…because some thoughts are worth remembering
“When can we declare victory with respect to tech-based economic development? Because we can’t be like Silicon Valley, but there should be a definition of success besides that.”
I’ve heard this sentiment several times from politicians, policy makers and the media. One answer I heard was “when you can quit a job in the morning and get another in the afternoon”. I’m not sure about the validity of the claim for a place that touts tech being a significant segment of their economy, but I know the statement speaks to network density.
It isn’t enough to have a helpful business assistance program, a tax credit law, a business-friendly property zoning, a research-based university, a good school district, a charming downtown with nightlife, or a safe residential community. Not only do you want all of the above, but you want a high concentration of them.
When I traveled to Silicon Valley 5 or so years ago from Hawaii on business, I had a 3 hour gap in my schedule towards the end of the day. It would have been perfectly reasonable (and pragmatic of me) to head to a cafe with WiFi and catch up on my email and make some phone calls. But when you have network density, things are different. During my morning visit at Plug and Play Technology Center, I found out about another event taking place in the late afternoon, and I was able to snag an invite. BAM!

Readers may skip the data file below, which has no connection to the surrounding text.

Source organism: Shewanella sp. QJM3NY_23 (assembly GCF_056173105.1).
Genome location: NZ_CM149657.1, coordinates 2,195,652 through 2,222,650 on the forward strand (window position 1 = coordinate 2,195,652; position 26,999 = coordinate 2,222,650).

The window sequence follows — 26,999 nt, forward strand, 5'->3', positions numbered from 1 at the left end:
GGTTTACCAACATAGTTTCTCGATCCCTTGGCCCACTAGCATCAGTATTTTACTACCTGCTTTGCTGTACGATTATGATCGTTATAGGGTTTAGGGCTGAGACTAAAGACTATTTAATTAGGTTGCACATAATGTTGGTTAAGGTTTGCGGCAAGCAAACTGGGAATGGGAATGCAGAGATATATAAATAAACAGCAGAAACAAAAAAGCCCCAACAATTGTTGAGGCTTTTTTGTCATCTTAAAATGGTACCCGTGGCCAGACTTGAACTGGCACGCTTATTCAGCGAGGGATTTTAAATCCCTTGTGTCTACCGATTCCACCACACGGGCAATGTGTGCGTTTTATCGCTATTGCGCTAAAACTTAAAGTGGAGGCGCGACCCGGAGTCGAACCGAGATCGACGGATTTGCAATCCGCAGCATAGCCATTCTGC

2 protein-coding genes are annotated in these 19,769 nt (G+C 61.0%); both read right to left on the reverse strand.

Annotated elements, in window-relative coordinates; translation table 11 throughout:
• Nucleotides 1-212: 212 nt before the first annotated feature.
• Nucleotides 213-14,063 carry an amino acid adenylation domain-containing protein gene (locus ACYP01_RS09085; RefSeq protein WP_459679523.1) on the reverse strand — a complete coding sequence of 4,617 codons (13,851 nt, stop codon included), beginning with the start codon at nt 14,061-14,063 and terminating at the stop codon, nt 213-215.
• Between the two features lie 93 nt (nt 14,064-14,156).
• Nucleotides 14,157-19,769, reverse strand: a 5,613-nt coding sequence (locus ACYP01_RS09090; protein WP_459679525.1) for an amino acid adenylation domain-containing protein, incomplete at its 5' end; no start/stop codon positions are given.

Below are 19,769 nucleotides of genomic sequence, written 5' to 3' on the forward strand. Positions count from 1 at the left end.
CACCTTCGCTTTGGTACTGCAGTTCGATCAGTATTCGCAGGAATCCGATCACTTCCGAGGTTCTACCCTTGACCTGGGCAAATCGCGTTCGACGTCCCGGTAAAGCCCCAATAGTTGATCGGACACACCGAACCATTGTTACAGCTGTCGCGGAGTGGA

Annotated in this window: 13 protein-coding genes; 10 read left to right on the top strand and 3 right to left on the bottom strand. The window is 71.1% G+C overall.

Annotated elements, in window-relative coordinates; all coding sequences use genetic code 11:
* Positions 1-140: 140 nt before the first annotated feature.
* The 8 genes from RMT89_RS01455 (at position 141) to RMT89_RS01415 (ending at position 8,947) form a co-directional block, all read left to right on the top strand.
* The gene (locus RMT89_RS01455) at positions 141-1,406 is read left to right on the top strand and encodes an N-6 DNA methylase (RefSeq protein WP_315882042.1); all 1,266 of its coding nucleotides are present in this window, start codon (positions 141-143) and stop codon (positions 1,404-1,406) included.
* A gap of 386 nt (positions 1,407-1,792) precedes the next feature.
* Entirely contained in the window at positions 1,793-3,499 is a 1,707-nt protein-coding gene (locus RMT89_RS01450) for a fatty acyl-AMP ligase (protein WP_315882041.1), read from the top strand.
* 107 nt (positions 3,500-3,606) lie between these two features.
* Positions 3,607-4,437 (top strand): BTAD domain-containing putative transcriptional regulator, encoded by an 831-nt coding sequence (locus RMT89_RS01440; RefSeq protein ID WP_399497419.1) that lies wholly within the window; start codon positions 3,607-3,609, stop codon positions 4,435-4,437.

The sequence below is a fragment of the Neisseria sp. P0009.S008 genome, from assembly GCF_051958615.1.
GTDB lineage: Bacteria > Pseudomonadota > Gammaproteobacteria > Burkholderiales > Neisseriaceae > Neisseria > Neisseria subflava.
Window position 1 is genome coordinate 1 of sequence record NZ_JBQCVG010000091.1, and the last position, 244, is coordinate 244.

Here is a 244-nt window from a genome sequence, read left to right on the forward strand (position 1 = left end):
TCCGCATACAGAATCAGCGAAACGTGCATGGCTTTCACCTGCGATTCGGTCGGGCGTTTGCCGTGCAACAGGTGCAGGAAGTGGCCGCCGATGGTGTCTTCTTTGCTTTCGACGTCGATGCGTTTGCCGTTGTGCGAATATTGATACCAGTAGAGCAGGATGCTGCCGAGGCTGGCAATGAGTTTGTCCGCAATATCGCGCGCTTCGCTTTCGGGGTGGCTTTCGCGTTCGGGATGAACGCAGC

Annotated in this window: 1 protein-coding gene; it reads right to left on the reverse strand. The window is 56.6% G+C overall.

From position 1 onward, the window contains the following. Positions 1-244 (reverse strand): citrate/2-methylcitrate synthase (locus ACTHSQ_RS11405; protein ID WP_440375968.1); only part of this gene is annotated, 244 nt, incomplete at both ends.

Most recently, I was given an introduction to meet with a busy mover and shaker. Several days later, I received an email in the afternoon from him apologizing for the late response, and that he could meet me tomorrow, although he had a showcase event that evening in the city that would be a great overview for me. I would only have a few hours to figure out a ride from South Bay, but I dropped everything to make the event, because that’s what you can do when you are in Silicon Valley. BAM!
In both cases, I came home inspired, meeting new people I learned from, new ideas that made me think, and most importantly, actions I would take (differently) after that evening.
You can’t control what kind of product or service, business or entity, such interactions will create, and you aren’t meant to be able to control it. The point is that when you foster an environment, an ecosystem rich with opportunities and interactions, something out of the ordinary is bound to happen. And when it does, you hope you are ready to drop everything and embrace it.
Photo: “Factory”, a renovated Victornian house where executives of established companies come with a problem they want to solve, and leave with a prototyped solution, San Francisco, California.